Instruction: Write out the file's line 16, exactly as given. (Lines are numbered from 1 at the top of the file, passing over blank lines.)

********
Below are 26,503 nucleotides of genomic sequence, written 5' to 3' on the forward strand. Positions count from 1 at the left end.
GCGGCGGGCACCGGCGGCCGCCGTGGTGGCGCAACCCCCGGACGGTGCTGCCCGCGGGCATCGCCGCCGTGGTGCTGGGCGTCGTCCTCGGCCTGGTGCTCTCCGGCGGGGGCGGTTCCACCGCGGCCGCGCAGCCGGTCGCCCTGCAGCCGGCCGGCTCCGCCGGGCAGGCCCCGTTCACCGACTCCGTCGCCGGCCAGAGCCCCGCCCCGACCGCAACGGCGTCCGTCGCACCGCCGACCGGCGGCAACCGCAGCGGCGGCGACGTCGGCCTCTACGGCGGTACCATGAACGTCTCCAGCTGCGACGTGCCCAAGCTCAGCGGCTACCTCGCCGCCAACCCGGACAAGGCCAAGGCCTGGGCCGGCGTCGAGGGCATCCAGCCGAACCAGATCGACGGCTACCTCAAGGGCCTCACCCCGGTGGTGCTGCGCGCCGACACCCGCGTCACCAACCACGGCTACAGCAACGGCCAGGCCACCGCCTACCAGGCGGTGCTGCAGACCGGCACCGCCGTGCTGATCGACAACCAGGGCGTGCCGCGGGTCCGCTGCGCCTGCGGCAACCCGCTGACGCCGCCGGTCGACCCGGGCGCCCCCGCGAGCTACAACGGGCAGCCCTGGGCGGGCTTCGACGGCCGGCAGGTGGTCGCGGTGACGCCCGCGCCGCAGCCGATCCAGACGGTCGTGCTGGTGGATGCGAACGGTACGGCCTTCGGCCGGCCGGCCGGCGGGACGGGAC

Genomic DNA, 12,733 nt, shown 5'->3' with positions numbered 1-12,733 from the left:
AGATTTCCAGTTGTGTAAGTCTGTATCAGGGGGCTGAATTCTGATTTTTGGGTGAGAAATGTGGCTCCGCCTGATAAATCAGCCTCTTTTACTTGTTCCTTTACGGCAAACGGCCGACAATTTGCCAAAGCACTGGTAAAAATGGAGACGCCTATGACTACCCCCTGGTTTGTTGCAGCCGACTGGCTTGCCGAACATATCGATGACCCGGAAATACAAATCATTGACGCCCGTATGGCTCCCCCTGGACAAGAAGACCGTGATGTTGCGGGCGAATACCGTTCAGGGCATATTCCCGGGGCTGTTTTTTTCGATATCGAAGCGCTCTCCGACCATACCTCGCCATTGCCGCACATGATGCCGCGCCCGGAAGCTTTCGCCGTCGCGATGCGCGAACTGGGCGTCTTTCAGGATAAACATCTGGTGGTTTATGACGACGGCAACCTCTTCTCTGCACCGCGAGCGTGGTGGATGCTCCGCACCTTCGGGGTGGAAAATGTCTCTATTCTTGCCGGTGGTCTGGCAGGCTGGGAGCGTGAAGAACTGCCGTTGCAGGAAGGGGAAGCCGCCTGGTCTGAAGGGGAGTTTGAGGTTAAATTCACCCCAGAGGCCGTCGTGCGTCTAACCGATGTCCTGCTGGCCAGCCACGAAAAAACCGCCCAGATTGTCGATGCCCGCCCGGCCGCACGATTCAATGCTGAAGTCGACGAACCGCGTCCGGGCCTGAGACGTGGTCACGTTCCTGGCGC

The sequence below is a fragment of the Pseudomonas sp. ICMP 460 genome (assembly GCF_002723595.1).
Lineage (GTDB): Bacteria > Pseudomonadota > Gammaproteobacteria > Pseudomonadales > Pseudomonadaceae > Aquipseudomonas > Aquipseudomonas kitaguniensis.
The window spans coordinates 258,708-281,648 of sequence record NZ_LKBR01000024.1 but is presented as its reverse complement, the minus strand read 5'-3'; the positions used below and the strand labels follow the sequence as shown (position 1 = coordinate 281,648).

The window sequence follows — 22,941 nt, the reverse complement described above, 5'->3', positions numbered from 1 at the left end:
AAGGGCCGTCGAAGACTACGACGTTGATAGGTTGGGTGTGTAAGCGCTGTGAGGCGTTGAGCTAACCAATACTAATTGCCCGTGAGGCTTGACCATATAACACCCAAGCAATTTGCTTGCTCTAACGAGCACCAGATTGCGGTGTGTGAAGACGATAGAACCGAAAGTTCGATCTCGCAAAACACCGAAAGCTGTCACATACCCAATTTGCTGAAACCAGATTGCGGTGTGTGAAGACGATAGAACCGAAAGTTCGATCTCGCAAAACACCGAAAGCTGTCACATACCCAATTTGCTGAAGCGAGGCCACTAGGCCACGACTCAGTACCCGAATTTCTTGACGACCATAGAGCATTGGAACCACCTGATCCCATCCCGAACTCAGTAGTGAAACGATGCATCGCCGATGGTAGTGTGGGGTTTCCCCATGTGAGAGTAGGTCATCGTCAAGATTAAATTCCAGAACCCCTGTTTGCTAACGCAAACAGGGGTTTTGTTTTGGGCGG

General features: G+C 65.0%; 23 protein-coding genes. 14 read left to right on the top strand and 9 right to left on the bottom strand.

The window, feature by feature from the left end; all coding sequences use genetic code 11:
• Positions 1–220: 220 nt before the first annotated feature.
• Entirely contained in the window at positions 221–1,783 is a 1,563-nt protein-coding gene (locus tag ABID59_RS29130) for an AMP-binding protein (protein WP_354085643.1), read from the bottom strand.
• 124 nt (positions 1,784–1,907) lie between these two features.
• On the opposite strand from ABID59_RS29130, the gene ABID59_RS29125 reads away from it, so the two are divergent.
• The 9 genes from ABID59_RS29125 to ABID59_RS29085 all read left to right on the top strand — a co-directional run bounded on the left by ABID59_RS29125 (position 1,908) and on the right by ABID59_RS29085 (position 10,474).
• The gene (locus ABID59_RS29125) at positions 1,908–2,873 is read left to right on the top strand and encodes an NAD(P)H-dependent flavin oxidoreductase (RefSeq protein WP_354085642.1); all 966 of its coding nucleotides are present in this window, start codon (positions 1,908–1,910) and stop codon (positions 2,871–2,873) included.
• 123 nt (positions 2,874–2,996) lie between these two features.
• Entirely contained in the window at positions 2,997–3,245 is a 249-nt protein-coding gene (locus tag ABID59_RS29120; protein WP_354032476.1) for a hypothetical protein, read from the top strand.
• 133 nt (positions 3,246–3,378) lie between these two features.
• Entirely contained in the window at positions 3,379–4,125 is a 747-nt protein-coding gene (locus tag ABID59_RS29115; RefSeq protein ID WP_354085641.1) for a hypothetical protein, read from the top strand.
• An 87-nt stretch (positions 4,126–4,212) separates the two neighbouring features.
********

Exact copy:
• The 9 genes from ABID59_RS29125 to ABID59_RS29085 all read left to right on the top strand — a co-directional run bounded on the left by ABID59_RS29125 (position 1,908) and on the right by ABID59_RS29085 (position 10,474).